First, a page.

When I first started working with this ORM, a product that I felt was very fresh to me, I had some trouble finding a good way to work with it. The first steps are quite hard, but its strength lies in the fact that you can learn it quite quickly and its incredible effectiveness. If I remember correctly, I needed between two and three weeks of learning Sequel to build the proficiency I needed for my domain. IMO, such a timeframe is strikingly short, but that’s mainly due to the very natural composition of the interface of that tool.

After another two weeks, I extracted the entire persistence logic from the (old) AR models and into  simple repository classes. How do you think that works? How is it testable? Well, it’s awesome. For me, a young developer without considerable experience, it was a definite milestone in my skill building process. And, to cap it all off, Sequel tries hard to stay with zero issues on GitHub! That’s quite a feat—very few gems are this well-maintained like Jeremy Evans’ tool!

Using Sequel is not without its disadvantages, though—there is still a perceptible lack of gems supporting Sequel. However, if you always want to use gems, start by reading my most recent piece.

Why do developers like AR so much and why aren’t they interested in checking something new? It might be the considerable entry threshold, lack of clarity, or the complexity of Arel, or maybe the rather imperfect documentation of Sequel. It may be the convenience. Unfortunately, we are lazy. If we know something very well and it’s quite universal, we try to use it everywhere. It’s natural, but not a good practice. I can, however, assure you of one thing—the time you dedicate to testing various tools will not be spent in vain and will bear fruit.


What I’m Trying to Say

How many of you have used tools like Arel or Sequel? I believe many of you haven’t. (In one of my posts on how to update recursively with CTE I provided a good example you should explore.)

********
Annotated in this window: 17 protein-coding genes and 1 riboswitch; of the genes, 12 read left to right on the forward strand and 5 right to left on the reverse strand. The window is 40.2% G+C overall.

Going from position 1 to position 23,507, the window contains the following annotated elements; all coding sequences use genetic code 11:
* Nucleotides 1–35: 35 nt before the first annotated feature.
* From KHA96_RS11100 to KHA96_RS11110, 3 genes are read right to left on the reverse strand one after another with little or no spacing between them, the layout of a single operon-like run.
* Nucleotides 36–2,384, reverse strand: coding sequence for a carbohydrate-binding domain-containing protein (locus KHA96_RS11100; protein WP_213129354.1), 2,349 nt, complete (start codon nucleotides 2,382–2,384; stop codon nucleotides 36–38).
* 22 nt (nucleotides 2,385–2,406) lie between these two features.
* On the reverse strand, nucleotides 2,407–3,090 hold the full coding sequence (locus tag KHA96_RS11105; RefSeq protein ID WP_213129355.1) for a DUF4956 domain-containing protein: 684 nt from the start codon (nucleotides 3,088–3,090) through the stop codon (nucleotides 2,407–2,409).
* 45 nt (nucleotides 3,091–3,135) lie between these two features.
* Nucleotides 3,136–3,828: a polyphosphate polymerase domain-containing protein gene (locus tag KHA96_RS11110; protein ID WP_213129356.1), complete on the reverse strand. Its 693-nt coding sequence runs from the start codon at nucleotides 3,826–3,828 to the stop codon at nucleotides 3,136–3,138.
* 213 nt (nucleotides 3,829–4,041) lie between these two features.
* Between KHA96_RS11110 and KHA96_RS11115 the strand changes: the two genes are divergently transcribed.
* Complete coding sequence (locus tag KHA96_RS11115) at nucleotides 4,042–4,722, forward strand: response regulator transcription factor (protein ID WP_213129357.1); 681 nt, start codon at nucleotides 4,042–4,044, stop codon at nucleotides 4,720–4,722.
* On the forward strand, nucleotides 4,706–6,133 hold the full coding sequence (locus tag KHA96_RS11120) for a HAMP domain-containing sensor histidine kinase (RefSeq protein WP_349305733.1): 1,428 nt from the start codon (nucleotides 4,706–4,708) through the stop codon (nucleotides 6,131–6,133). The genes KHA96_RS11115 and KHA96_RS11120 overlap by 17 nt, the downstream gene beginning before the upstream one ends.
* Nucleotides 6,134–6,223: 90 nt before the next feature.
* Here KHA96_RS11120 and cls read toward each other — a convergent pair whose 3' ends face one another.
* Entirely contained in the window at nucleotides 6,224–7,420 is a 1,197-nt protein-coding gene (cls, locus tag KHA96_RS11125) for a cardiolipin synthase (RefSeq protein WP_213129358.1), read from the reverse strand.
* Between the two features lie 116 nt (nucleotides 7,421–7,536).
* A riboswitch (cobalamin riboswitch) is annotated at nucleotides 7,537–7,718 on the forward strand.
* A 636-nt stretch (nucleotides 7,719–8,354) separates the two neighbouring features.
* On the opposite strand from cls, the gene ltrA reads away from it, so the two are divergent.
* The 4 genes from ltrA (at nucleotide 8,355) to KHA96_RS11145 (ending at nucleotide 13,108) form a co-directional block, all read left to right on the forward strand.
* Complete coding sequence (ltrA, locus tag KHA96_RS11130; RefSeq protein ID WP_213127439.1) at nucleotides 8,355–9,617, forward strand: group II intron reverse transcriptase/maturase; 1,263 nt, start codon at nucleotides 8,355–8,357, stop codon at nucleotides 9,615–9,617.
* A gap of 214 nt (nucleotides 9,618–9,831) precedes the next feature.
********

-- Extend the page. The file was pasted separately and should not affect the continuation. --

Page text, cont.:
Description of the problem: Select all users from a DB with their parents which have the association by parent_id column.

Possible solution: Recursive Common Table Expression.

It’s a very particular case, but let's be honest—sooner or later we’re all going to encounter that particular issue.

How about everyday use cases? Maybe inserting multiple records in a single query?

Who emerges the winner? For me, Sequel definitely takes the cake as it is the most readable and easiest to understand. :)


A Word of Conclusion

Don’t get me wrong—I had no intention of coercing you into switching to another ORM. That’s not the greatest idea, because although AR has some disadvantages, it still has a lot of use cases in my opinion. On the other hand, one of the most important skills a developer can have is an ability to draw on a variety of different solutions, patterns, and tools. Such an ability also opens new doors in our career paths. With this post, I simply wanted to offer you my experiences, and demonstrate the advantages and disadvantages of the three solutions discussed above. But above all, I wanted to show you great alternatives to what you may already know.